U.S. equities posted their worst day of the year Tuesday as banks faced pressure from falling yields, while investors turned their eyes to a key House vote.
The Dow Jones industrial average fell around 240 points, with Goldman Sachs contributing the lion's share of the losses. The S&P 500 dropped 1.2 percent, with financials falling more than 2.5 percent to lead decliners. The indexes were also posted their first decline of at least 1 percent since October.
"We're settling back into the middle of the range in the 10-year yield. That certainly has taken the air out of financials lately," said Art Hogan, chief market strategist at Wunderlich Securities.
U.S. Treasury yields traded mixed, with the benchmark 10-year note yield holding around 2.42 percent and the short-term two-year note yield trading around 1.26 percent.
Yields have been falling since last week, when the Federal Reserve raised rates but provided a more dovish outlook than expected.Weaker yields lead to lower interest rates on loans, which hurt financial stocks, particularly banks.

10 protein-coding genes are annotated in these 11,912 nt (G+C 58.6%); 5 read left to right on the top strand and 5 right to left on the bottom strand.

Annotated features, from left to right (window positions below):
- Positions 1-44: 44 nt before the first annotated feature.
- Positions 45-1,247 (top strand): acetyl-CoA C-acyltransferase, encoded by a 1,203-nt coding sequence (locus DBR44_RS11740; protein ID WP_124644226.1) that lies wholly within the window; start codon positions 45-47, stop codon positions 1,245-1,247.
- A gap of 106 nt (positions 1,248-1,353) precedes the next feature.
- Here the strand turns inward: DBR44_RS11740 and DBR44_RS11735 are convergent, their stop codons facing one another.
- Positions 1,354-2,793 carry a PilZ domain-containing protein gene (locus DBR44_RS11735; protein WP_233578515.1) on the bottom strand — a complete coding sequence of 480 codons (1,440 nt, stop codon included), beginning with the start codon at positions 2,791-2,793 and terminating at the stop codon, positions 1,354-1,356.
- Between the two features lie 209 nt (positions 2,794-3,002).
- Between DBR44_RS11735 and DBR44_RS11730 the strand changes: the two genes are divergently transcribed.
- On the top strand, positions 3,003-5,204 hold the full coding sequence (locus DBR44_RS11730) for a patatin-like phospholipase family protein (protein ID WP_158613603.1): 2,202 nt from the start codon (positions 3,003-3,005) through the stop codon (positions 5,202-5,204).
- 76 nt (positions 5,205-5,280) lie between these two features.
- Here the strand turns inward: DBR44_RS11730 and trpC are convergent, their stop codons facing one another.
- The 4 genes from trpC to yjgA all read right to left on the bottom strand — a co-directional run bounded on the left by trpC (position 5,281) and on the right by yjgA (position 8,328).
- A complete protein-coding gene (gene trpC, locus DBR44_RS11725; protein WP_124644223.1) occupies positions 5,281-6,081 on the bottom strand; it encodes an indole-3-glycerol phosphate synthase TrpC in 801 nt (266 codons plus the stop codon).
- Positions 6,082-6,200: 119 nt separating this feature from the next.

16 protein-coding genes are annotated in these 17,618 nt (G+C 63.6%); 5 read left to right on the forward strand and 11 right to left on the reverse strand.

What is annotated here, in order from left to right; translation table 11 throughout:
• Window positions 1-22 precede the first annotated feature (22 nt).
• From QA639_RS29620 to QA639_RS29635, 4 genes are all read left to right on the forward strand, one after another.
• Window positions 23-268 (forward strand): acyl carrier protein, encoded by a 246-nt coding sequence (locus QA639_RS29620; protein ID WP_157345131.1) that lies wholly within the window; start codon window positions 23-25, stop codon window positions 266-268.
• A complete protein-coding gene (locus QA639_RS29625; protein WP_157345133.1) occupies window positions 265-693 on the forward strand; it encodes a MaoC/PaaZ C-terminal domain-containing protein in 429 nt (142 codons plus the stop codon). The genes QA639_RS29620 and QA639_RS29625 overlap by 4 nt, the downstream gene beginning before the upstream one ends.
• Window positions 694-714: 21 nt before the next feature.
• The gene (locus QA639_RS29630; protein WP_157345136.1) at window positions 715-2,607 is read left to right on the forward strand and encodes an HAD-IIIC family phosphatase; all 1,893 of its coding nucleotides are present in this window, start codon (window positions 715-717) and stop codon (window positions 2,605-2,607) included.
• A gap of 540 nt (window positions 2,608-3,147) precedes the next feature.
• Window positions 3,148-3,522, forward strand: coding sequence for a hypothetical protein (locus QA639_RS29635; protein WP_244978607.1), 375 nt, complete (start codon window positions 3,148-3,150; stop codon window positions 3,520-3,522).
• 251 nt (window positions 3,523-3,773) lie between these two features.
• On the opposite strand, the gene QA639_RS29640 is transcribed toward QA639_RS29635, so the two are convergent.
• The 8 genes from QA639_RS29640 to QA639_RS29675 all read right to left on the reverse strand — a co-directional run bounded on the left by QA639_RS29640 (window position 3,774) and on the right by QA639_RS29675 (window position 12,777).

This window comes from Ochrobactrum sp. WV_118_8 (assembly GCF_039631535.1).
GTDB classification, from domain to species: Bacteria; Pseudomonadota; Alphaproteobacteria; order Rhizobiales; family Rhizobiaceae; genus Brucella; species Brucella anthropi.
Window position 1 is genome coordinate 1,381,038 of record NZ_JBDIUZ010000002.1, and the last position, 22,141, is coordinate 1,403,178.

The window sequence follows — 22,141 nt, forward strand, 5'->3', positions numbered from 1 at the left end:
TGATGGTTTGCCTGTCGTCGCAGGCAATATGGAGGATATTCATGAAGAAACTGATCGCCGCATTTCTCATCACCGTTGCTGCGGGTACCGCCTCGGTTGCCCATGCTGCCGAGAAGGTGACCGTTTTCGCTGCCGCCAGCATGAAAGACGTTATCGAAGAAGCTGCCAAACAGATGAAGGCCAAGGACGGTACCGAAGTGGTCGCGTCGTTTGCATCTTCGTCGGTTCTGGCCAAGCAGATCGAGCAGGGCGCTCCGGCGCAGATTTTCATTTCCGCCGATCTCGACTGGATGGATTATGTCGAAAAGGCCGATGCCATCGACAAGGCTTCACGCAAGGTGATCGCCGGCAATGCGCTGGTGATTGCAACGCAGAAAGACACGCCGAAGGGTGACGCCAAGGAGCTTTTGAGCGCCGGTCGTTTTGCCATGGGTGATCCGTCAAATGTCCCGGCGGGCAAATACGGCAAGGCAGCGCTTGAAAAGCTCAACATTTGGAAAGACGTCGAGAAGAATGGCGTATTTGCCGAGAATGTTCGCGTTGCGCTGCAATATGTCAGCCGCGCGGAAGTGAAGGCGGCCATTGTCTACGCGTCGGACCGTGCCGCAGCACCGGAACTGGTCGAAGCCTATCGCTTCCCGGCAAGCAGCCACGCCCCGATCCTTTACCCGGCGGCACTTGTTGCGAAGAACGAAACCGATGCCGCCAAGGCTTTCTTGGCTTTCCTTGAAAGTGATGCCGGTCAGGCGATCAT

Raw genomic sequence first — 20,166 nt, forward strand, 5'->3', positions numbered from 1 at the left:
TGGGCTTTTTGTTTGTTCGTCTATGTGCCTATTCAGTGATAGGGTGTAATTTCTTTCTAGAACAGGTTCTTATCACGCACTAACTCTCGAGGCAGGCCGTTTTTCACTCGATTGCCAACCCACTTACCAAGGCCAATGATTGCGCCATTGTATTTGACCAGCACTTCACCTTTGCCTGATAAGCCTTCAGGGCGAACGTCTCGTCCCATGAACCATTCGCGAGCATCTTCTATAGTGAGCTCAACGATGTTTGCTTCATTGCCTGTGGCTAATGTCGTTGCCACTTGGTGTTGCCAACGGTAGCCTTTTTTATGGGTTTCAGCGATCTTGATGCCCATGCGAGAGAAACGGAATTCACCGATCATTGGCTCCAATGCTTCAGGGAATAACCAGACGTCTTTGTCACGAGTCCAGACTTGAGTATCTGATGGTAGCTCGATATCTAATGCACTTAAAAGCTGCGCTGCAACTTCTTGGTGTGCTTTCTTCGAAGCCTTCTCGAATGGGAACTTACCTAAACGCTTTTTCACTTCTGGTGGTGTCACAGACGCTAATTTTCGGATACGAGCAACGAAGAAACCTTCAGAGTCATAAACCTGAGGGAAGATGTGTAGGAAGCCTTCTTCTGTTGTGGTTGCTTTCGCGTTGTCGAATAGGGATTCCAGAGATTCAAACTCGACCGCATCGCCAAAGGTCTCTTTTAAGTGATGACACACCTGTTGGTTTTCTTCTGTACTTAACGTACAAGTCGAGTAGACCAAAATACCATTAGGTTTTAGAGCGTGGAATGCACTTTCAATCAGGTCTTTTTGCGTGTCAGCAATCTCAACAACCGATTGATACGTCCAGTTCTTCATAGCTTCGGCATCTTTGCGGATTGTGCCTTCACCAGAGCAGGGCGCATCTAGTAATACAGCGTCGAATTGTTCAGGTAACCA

"I'm not overly worried about [financials'] price action today," said Mark Spellman, portfolio manager at Alpine Funds, noting that the economic backdrop remains bullish for the sector.
The SPDR S&P Bank ETF (KBE) and the Regional Banking ETF (KRE) both fell more than 4.5 percent.
10-year yield in 2017
The Nasdaq composite reached a fresh all-time high before closing 1.8 percent lower. Shares of Apple hit an all-time high after the firm announced a new version of its 9.7-inch iPad and special editions for the iPhone 7 and iPhone 7 Plus.
The small-cap Russell 2000 underperfomed, falling around 2 percent.
Retail stocks also took a hit Tuesday, as the SPDR S&P Retail ETF (XRT) dropped nearly 2 percent after Rep. Kevin Brady, the Republicans' chief tax writer in the House, told CNBC that a border adjustment tax will probably appear in the final tax reform plan.
"Importers of course don't see the possibility of 'a very positive way' in any fashion and why the retail stocks today are getting hammered with XRT down," said Peter Boockvar, chief market analyst at The Lindsey Group, in a note.
Stocks had traded mostly sideways recently after a sharp postelection rally. Randy Frederick, vice president of trading and derivatives at Charles Schwab, said "there aren't any catalysts to take the market higher, but there aren't any to derail it either."